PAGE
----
Yet absent concrete steps to sustain the gains of the pandemic period, there is a strong risk that we will revert to old ways of behaving. In any organization, complicatedness has a way of reasserting itself over time. And the managerial assumptions that underly complicatedness have been more than a century in the making.
The solution: executives need to continue doing, proactively and consciously, what they have been forced to do during the pandemic. In other words, they need to start codifying the discoveries they have made about the importance of relational productivity and to translate them into sustainable innovations in the way they manage their people.
Here are seven steps that leaders can take to start nurturing the value-adding relationships of leadership, engagement, and cooperation.
When business leaders take these steps and insist that their executive teams do so as well, they will find that their organizations can sustain heretofore unimaginable levels of productivity and performance—long after the crisis is over and no matter where their people happen to sit.
The BCG Henderson Institute is Boston Consulting Group’s strategy think tank, dedicated to exploring and developing valuable new insights from business, technology, and science by embracing the powerful technology of ideas. The Institute engages leaders in provocative discussion and experimentation to expand the boundaries of business theory and practice and to translate innovative ideas from within and beyond business. For more ideas and inspiration from the Institute, please visit our website and follow us on LinkedIn and X (formerly Twitter).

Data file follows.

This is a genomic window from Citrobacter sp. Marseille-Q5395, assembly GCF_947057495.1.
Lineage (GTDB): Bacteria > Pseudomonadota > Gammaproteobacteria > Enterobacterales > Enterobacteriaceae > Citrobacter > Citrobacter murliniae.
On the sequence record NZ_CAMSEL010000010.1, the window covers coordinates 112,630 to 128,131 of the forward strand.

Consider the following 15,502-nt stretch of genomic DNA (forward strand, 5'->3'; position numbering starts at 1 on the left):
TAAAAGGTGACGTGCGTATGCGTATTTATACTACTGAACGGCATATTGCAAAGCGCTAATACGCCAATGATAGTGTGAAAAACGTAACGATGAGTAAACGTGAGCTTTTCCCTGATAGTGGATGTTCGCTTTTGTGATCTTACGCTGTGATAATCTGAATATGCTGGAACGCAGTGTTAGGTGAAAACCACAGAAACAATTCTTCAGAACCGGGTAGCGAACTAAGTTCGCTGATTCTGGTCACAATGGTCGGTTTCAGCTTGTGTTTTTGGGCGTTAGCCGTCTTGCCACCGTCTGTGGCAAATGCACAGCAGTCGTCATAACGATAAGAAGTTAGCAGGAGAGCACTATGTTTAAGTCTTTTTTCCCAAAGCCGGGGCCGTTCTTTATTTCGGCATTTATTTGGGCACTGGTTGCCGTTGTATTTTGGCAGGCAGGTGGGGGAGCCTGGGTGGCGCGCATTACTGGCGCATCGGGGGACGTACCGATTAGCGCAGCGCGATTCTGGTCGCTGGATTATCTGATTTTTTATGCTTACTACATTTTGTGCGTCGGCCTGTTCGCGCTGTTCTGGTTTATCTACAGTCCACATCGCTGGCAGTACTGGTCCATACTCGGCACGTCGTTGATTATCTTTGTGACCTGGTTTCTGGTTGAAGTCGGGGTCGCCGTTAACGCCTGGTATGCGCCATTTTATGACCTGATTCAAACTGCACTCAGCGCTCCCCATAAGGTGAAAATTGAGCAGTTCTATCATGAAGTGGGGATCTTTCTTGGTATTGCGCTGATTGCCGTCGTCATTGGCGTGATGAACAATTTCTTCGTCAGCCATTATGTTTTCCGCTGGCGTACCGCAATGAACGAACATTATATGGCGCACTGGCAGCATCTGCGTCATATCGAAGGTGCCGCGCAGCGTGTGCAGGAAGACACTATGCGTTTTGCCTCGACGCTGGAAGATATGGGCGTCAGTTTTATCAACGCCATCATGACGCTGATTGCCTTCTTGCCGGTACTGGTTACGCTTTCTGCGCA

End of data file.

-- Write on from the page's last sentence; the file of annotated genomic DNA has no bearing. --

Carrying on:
ABOUT BOSTON CONSULTING GROUP
Boston Consulting Group partners with leaders in business and society to tackle their most important challenges and capture their greatest opportunities. BCG was the pioneer in business strategy when it was founded in 1963. Today, we work closely with clients to embrace a transformational approach aimed at benefiting all stakeholders—empowering organizations to grow, build sustainable competitive advantage, and drive positive societal impact.
Our diverse, global teams bring deep industry and functional expertise and a range of perspectives that question the status quo and spark change. BCG delivers solutions through leading-edge management consulting, technology and design, and corporate and digital ventures. We work in a uniquely collaborative model across the firm and throughout all levels of the client organization, fueled by the goal of helping our clients thrive and enabling them to make the world a better place.
© Boston Consulting Group 2024. All rights reserved.
For information or permission to reprint, please contact BCG at email@example.com. To find the latest BCG content and register to receive e-alerts on this topic or others, please visit bcg.com. Follow Boston Consulting Group on Facebook and X (formerly Twitter).